Comments on Gpuccio: Functional Information Methodology

I’d certainly be surprised if there ability to develop catalytic antibodies were a significant selective factor at the organismal level.

Well as stated earlier in the thread, binding exists on a continuum, and it’s almost never zero. Molecules always have some weak affinity to each other to begin with. If you’re going to say that this means an antibody recognizing a novel antigen can never amount to new FI, then the same will apply to basically any molecular interaction between molecules. Entire families of transcription factors, literally hundreds of DNA binding proteins that regulate different downstream genes, now contain no new FI, because they all evolved from previous DNA binding proteins by duplication and divergence.

Clearly there’s something fishy about the way you define the relationship between “new” FI and the actual functions of molecules, if you can say that several hundred different proteins contain no new FI because they all do the same thing: Bind DNA.

How much FI in this one gene? Well lets say 400 bits. Okay, so how about these two hundred and seventy other, equally complex genes? Still just 400 bits.


You could do the same with enzymes: Enzymes all catalyze chemical reactions, as in they speed them up and discriminate against side reactions. That’s the basic function of any enzyme. So tens of thousands of enzymes catalyzing novel chemical reactions can evolve by duplication from already existing enzymes, and you’d say no new FI is being created.

Tens of thousands of enzymes, tens of thousands of novel chemical reactions, radically different changes in chemistry. ZERO NEW FI.

There’s something wrong with your concept of functional information. There’s this thing wrong with it that, it’s obvious it’s been invented and defined in a way that allows you to always wiggle out of admitting that new FI has evolved.

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rumraket. i think that you missed my comment above.

I’m satisfied that the comment of mine you responded to explains why your subsequent comment is wrong. I don’t feel the need to rehash that any further.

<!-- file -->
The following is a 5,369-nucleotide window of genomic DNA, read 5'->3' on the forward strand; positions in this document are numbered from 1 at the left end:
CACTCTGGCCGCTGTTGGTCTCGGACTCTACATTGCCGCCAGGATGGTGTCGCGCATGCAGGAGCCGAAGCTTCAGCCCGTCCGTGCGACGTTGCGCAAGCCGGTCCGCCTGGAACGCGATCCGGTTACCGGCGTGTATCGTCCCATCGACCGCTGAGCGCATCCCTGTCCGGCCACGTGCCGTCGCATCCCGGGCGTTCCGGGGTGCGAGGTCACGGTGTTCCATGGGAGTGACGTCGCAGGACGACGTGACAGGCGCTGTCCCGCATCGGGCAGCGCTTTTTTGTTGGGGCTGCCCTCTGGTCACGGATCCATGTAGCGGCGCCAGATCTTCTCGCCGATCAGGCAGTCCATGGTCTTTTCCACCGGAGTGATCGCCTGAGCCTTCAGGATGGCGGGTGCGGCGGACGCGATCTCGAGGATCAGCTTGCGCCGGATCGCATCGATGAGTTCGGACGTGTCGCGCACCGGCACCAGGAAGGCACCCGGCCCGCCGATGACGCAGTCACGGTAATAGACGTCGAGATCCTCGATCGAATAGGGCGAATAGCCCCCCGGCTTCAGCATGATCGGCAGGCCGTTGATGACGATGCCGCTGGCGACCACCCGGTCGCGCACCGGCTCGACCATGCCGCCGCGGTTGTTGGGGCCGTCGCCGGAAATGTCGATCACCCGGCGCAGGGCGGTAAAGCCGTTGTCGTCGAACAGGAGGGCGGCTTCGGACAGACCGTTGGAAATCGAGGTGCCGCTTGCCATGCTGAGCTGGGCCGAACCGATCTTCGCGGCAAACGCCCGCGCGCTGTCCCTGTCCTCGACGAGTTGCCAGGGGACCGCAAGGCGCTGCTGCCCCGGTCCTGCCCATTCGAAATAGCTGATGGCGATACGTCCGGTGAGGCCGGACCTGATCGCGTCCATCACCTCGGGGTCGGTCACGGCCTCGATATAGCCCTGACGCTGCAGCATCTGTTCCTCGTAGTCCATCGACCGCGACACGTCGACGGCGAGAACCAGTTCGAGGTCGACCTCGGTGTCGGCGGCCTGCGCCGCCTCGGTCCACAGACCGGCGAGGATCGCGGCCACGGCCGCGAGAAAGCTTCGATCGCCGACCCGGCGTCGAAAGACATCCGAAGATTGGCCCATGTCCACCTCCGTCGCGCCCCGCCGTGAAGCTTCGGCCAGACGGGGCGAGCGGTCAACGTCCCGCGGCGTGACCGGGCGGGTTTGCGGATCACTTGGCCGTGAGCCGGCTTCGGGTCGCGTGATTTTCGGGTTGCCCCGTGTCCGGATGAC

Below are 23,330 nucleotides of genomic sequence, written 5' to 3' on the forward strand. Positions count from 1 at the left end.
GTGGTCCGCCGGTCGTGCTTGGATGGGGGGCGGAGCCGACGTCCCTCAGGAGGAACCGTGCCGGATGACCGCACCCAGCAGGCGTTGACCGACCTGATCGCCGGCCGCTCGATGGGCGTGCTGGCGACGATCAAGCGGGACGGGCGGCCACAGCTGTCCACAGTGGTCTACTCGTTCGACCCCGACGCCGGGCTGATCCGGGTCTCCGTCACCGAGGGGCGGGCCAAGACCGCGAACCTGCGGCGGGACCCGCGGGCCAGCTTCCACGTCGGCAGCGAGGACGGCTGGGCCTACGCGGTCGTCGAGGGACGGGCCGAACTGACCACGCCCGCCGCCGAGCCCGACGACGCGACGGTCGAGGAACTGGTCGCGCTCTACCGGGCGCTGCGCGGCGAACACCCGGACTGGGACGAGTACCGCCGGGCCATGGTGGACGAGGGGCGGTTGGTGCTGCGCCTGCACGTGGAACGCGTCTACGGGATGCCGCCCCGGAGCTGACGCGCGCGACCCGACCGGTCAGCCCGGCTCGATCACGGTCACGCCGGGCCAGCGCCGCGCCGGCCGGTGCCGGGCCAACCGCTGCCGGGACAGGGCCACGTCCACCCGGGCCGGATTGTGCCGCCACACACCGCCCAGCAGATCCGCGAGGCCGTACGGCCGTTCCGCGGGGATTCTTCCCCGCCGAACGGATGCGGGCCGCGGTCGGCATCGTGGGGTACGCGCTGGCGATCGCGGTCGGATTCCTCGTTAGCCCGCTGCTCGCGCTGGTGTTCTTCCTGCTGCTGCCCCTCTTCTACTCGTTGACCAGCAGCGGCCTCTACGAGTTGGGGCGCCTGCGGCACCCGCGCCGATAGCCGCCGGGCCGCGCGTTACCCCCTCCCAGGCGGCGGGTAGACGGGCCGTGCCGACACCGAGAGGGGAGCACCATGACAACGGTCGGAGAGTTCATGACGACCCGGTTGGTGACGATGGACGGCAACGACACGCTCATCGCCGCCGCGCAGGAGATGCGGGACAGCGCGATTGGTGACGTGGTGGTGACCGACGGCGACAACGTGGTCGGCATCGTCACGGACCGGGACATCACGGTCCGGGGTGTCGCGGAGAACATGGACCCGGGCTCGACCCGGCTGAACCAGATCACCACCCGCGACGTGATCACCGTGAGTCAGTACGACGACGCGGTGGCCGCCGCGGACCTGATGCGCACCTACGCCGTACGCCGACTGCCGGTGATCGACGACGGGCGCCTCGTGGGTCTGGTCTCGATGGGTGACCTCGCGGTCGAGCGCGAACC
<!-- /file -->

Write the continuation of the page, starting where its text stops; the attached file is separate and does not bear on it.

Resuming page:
The Tierra instruction set contains of 32 instructions. Any evolved Tierra ‘organism’ of length n will thus contain nlog(2)32 = 5n bits of information, so an ‘organism’ of length 100 will contain 500 bits of information. It’s not hard to adjust the Tierra settings* so that ‘organisms’ of that length evolve, including organisms with no redundant instructions (so they’re all functional) - especially if you start with a seed organism that uses a less compact reproduction algorithm* than the default one.

The ‘organisms’ generated by Dave Thomas’s Steiner tree GA consist of 4 3-digit numbers and 45 Boolean values, which works out at just under 85 bits of information - all of it functional. But that’s for a Steiner tree for ten nodes (six fixed, four variable) - it’s easy to modify the GA* for more nodes, and the 500-bit threshold would be exceeded by setting the GA to look for a Steiner tree connecting 32 nodes.

Similar to finding Steiner trees is the travelling salesman problem. This has been addressed by many different GAs, including at least one interactive web-based one that I can’t find at the moment. There are more than 10^130 possible traverses for a 100-city travelling salesman problem, so specifying any individual path takes more than 500 bits of information, and any path evolved by such a GA would likewise have more than 500 bits of non-redundant information.

Here is a report on successfully using a GA to create an algorithm to play checkers/draughts. It uses a neural network of 50 internal nodes and more than 1700 weighting values - so each possible network contains well in excess of 500 bits of information. Determining what proportion of that information is actually necessary (functional) is probably impossible, but even one bit per connection (e.g. on/off) would exceed 500 bits.

The GA I posted yesterday that finds routes from a starting point to a distant location represents routes by a series of angles representing directions to take. They’re specified in degrees, so have 6+ bits per angle. The version I posted generates paths that are typically 10 steps long, which is only about 60 bits per ‘organism’, but it can easily be updated* to generate paths that are 80+ steps long,** which require more than 500 bits - and they’re all functional, since without at least that number of steps the paths wouldn’t get close to the destination.